And as for the subcontractors, Cesium Astro will provide its Vario Active Electronically Scanned Array Radio Frequency Communications payload.

The payload will be the first multi-beam capable KA-band communication system operating in SDA's PWSA.

Another subcontractor, Minaric, has been selected to provide Condor Mark III optical communications terminals.

And then there's Seeker Engineering selected to provide the tactical satellite communications known as TACSATCOM, Software Defined Radio or SDR, and the Network Encryption System.

Collins Aerospace will be providing the waveform for the SDR, which is the software and firmware required to transmit and receive TACSATCOM.

Redwire Space will provide antennas and RF hardware.

And last, but certainly not least of these subcontractors, Parsons will provide the Nebula Operations vendor architecture, which will be Rocket Lab's ground system for managing operations for its 18 satellites.

And speaking of contract partnerships, Cytus Space has announced that it's a teammate on the NASA Lunar Terrain Vehicle Services contract.

And that contract was awarded to the Intuitive Machines-led Moon Reusable Autonomous Crude Exploration Rover, or RACER team, which was announced earlier last month.

The contract is for the first phase of developing a crude rover for human exploration of the moon's surface.

The National Geospatial Intelligence Agency, also known as NGA, has announced its first commercial solutions opening to provide direct-to-war fighter commercial analytics for maritime domain awareness.

The goal of Project Ager is to identify a multiple-vendor approach for developing a commercial sensor architecture capable of tracking and monitoring illicit maritime activity.

Commercial vendors will work collectively to establish tasking algorithms for tipping and queuing a diverse array of sensors, conduct analysis, and deliver wholly unclassified shareable intelligence of illicit maritime activities in the IndoPATCOM area of responsibility.

More details can be found by following the link in our show notes.

And the NGA is creating a hub for Space Intelligence Collection and Decision Making that it hopes will provide collaboration amongst government agencies.

The center, which the agency refers to as JMMC, is still in the concept phase.

And China today launched a new Long March 6C rocket.

The new 43-meter-long rocket has a lift-off mass of approximately 215 tons and is capable of delivering a payload of about 2.4 tons to a 500 kilometer sun synchronous orbit.

The inaugural flight transported four satellites from the Taiyuan Satellite Launch Center in northern China.

And that concludes our briefing for today.

Head to the selected reading section of our show notes to dig deeper on all the stories that we've mentioned.

We've added an article in there on NATO's plans to defend space, the UN General Assembly's response to the Russian veto of the Space Arms Race Resolution, and an announcement of a new appointment at AST Space Mobile.

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[Music] Our guest today is friend of the show and DC-based space policy expert, Brendan Curry.

Brendan spoke to me about his time visiting the Chinese space program in 2009, and what the United States can learn from China's approach to space.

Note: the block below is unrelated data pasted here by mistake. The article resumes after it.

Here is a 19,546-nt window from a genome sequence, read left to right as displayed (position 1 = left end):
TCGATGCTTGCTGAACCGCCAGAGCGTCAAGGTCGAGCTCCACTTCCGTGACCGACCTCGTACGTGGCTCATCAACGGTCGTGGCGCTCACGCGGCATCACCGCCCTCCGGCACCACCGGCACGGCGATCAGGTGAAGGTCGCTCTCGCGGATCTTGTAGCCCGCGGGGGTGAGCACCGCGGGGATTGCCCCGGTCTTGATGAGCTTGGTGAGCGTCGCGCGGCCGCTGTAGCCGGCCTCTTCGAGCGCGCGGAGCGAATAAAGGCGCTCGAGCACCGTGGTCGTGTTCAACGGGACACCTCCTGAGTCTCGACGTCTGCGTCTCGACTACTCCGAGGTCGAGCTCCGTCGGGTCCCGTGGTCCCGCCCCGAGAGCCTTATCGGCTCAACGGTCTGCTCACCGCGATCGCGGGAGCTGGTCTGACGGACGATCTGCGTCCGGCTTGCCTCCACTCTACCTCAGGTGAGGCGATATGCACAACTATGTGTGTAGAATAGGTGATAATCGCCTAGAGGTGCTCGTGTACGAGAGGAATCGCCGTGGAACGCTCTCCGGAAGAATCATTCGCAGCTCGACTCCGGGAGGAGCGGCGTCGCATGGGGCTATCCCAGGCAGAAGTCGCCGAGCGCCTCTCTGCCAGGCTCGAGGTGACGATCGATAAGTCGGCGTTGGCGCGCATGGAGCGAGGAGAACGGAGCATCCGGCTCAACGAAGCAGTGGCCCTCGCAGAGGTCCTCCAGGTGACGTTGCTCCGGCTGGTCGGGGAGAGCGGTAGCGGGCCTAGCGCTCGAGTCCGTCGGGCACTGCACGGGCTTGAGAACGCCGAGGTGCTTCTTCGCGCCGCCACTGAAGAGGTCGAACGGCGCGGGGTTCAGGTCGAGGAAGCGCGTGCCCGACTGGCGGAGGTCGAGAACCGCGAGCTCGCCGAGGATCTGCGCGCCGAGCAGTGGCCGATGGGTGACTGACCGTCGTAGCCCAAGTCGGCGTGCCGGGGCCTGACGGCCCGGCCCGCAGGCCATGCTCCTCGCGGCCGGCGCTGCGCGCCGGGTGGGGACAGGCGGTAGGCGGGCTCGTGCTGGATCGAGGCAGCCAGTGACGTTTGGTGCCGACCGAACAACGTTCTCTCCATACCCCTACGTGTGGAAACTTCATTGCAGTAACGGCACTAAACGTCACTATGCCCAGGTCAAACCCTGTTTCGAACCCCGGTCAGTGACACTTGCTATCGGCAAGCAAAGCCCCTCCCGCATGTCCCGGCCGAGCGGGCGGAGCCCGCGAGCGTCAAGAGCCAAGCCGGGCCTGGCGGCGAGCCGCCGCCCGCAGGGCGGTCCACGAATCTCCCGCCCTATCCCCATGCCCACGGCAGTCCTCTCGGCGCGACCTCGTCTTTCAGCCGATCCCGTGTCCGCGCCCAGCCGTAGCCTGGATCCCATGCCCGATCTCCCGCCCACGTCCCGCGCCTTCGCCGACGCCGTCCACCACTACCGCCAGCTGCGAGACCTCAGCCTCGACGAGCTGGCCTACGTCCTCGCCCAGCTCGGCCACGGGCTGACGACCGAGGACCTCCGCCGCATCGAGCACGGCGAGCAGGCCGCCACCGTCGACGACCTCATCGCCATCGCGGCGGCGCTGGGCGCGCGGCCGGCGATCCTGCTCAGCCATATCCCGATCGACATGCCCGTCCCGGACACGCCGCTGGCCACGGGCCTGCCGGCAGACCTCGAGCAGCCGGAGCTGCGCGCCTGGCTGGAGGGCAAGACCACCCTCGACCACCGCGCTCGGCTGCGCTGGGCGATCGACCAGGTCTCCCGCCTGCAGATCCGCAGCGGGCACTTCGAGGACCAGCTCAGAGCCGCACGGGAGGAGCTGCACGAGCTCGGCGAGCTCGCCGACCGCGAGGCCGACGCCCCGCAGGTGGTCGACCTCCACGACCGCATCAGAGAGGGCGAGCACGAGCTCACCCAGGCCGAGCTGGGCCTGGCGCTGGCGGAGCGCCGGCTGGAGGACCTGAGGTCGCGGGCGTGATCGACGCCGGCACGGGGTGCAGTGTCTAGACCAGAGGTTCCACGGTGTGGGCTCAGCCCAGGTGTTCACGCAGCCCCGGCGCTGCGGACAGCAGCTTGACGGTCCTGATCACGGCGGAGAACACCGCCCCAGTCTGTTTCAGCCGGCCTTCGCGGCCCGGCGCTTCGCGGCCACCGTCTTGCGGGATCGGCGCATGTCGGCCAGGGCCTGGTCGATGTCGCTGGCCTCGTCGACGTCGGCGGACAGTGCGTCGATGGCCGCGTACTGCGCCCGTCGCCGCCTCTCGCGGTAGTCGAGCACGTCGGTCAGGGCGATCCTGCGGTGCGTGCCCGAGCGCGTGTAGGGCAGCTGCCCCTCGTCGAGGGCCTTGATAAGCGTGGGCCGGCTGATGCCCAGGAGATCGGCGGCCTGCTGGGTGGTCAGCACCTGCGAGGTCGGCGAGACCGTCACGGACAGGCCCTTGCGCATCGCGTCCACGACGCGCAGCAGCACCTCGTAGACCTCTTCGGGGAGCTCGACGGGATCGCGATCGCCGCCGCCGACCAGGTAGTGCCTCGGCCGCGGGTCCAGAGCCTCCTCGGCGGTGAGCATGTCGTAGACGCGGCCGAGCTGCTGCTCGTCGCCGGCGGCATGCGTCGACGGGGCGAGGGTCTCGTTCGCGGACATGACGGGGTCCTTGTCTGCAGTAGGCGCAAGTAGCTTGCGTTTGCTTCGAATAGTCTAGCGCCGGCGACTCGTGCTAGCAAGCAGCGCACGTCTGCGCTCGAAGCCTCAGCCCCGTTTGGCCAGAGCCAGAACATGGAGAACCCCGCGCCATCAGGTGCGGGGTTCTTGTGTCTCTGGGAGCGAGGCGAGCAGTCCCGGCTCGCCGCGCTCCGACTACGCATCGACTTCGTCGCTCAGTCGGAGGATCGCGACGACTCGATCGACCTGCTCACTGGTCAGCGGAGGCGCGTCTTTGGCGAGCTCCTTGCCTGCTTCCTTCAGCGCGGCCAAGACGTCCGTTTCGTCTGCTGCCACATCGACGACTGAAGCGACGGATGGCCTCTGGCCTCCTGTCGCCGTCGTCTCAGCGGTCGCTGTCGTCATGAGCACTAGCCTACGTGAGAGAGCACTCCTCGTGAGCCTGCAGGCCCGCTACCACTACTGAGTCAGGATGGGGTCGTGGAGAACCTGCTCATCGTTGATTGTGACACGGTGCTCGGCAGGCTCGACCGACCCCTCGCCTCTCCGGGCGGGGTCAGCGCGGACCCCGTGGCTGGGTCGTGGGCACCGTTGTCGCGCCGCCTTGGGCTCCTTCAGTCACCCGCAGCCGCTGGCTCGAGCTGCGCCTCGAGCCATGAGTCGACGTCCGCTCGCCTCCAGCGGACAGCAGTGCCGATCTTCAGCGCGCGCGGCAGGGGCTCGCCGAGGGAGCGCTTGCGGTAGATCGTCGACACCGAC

I was fortunate enough to be with the Space Foundation at the time.

And that year for the Space Imposium, the Foundation awarded the Chen Zhu-7 mission, the Space Achievement Award.

And they were also very appreciative of receiving the award and offered to have a delegation from the Foundation come and visit and see some of their facilities.

And so that was done in the fall of 2009, and we were fortunate to see their spacecraft manufacturing facilities, essentially their version of mission control, their astronaut training facilities, and all of that is located in the Beijing metro area.

And then we were taken out to the Gobi Desert later in our trip to their main launch site, so where the vast majority of their launches were taking place, and even still today, where their manned human spaceflight missions emanate out of.

So it was a very interesting experience.

They were quite open with what they were showing us.

That said, they weren't in the middle of a heated launch campaign season or anything like that.

So there really wasn't a lot of mission-related activity going on.

So we saw a lot of facilities that were not in the middle of being used right now.

For example, their mission control center, you didn't see a bunch of people overseeing a console while a mission was going on.

When we were out at their launch site, we didn't see launch vehicles being stacked, even in their vehicle assembly buildings.

There weren't even elements of launch vehicles waiting to be stacked.

We were fortunate enough to see in their spacecraft manufacturing facilities the initial development and construction of their first manned, tended or human-tended station, Tang-1, under construction.

So it was eye-opening on a variety of different levels.

I don't know much about the Tang-1 at all.

What did you see?

It was in development, right?

So what did you see when you saw it?

You know, as you know, I'm not an aerospace engineer, but it doesn't take an aerospace engineering degree.

If you look at the heritage Soviet/Russian human space hardware, whether it's the Soyuz or their early space stations, the Salyuts, even onto the Mir program, there is a market similarity in vehicle layout and design.

So they are clearly basing their vehicle designs on a proven design that was pioneered by the Russians.